Harvard professor Henry Louis Gates Jr. said this evening that he would accept President Obama's invitation to meet with him and Cambridge Police Sergeant James M. Crowley at the White House.
Gates said in an email to the Globe that he was pleased to talk to the president today and to be asked to meet with Crowley, adding, "I said I would."
"My entire academic career had been based on improving race relations, not exacerbating them. I am hopeful that my experience will lead to greater sensitivity to issues of racial profiling in the criminal justice system. If so, then this will be a blessing for our society. It is time for all of us to move on, and to assess what we can learn from this experience," he said.
Obama extended the invitation today in phone calls to the two men as he sought to calm a national debate over racial profiling that reached a fever pitch after news broke of the white officer's arrest of the black scholar at his home last week.
Sergeant James M. Crowley
Crowley and the president discussed "he and I and professor Gates having a beer here in the White House," Obama said in a White House news conference. "We don't know if that's scheduled yet -- but we may put that together." The White House issued a statement later, noting that Obama had also called Gates.
Crowley couldn't be reached for comment. But Cambridge and area police unions released a statement on his behalf saying that Crowley and the president had a "friendly and meaningful conversation" and that Crowley was "profoundly grateful that the President took time out of his busy schedule to attempt to resolve this situation." The statement didn't say if Crowley had accepted the president's invitation.
A fellow officer said Crowley had told Obama he would attend the meeting. "Jimmy said, 'I'd be happy to come to the White House and sit down with you and Gates and have a beer,' " the veteran Cambridge officer said, who asked not to be identified because he is not authorized to speak publicly about the issue. "The president said he was acceptable to that."
At the news conference, a surprise appearance in the White House briefing room, Obama also expressed regret for his choice of words when he said earlier this week that police "acted stupidly" in the arrest, noting that he had inadvertently ratcheted up the media frenzy over the case.
"I want to make clear that in my choice of words I unfortunately gave the impression that I was maligning the Cambridge Police Department and Sergeant Crowley, specifically. I could have calibrated those words differently," Obama said. "I told this to Sergeant Crowley. I continue to believe that there was an overreaction in pulling professor Gates out of his home and to the station. I also continue to believe, based on what I've heard, that Professor Gates overreacted as well."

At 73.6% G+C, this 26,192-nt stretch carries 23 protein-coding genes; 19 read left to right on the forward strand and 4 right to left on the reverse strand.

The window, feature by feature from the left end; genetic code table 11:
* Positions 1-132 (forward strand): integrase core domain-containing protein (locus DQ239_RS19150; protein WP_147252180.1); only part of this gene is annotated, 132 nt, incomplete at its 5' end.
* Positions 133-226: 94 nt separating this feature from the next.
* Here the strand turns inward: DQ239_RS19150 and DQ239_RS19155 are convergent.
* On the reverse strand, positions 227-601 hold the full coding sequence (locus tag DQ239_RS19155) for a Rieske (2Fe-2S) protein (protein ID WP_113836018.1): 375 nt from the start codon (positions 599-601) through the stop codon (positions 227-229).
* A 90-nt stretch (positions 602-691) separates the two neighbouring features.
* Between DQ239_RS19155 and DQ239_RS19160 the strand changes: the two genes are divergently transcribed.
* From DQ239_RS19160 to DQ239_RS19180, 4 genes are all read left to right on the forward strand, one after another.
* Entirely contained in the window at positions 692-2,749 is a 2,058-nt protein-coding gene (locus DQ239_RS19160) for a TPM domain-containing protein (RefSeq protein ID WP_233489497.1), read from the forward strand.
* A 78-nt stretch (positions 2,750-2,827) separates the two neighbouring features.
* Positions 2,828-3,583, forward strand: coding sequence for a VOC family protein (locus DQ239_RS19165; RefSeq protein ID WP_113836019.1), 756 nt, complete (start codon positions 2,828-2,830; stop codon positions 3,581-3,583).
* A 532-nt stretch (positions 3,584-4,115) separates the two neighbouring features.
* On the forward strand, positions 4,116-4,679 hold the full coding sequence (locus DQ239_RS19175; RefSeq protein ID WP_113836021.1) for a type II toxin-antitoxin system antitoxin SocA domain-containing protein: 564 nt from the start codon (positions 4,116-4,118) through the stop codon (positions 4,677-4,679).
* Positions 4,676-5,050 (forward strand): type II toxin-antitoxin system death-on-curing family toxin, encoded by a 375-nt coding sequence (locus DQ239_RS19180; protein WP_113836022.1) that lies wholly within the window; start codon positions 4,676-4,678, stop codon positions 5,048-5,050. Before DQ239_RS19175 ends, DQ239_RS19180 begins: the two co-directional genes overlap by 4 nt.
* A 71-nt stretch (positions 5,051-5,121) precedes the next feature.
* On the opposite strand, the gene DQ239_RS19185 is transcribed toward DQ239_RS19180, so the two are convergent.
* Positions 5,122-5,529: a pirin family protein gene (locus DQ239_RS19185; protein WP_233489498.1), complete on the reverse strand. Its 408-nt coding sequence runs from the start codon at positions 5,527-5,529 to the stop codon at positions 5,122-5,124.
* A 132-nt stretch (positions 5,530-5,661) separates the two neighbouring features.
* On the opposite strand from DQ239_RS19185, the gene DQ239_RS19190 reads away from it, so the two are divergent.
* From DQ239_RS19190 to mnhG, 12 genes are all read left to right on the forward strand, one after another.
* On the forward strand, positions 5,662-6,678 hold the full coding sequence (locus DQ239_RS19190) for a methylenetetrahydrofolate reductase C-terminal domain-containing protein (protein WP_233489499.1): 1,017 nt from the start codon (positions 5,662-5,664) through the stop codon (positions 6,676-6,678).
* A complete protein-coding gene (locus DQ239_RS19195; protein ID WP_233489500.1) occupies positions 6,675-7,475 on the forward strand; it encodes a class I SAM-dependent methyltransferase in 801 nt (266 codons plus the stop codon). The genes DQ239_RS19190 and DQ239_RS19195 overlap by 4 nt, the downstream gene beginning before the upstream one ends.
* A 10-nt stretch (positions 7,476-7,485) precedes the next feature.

The statement by the unions thanked Obama for "his sincere interest and willingness to reconsider his remarks."
The five-minute phone conversation between Obama and Crowley took place at about 2:15 p.m., two hours after police unions held a news conference at a hotel in Cambridge asking the president to apologize for his words. In recounting the exchange for the media, the president did not use the words "apology" or "sorry," but he made it clear he regretted fanning the flames of an already explosive story.
"My hope is that as a consequence of this event, this ends up being what's called a teachable moment," Obama said. "Where all of us -- instead of pumping up the volume -- spend a little more time listening to each other and trying to focus on how we can generally improve relations between police officers and minority communities. That instead of flinging accusations, we can all be a little more reflective about what we can do to contribute to more unity.
"Lord knows, we need it right now."
The invitations to the White House were the latest twist in a bizarre series of events that began on July 16 at Gates's home near Harvard Square.
Crowley arrested Gates, a leading expert on African-American history, after police were called to a report of a break-in at the Ware Street home. Gates had just arrived home from the filming of a PBS documentary in China. His front door was stuck shut, and his taxi driver helped him pry it open.
According to a police report, a woman had called to report two black men trying to force their way into a house. Crowley said in the report that Gates became disruptive and was arrested for disorderly conduct. Gates has denied that he was disorderly.
The charge was dropped, but the story gained momentum this week as Gates demanded an apology and Crowley refused to give one -- and Obama jumped into the fray.
Supporters of both men said Obama's calls were welcome. Harvard law professor Charles J. Ogletree Jr., one of Gates's lawyers, praised the president, a former student of his.
"I think the president has taken the right approach by trying to make sure we move forward," said Ogletree. "He's always had the ability to negotiate difficult conversations, and his steps today are an important step in the right direction. I think the president has given his assessment, which makes a lot of sense, and, however you feel about it, it has reduced the temperature and allowed everyone to move forward in a constructive way."
By the end of Obama's briefing this afternoon, he took on a lighter tone, urging the press to leave Crowley's home in Natick and "stop trampling his grass."
Obama also noted that he had a political motivation to tamp down the rhetoric over Gates's arrest.
"Over the last two days, as we've discussed this issue, I don't know if you've noticed, but nobody has been paying much attention to healthcare," Obama said, eliciting laughter from the press corps.
Tracy Jan, Jonathan Saltzman, Brian MacQuarrie, David Abel, and Martin Finucane of the Globe Staff contributed to this report.
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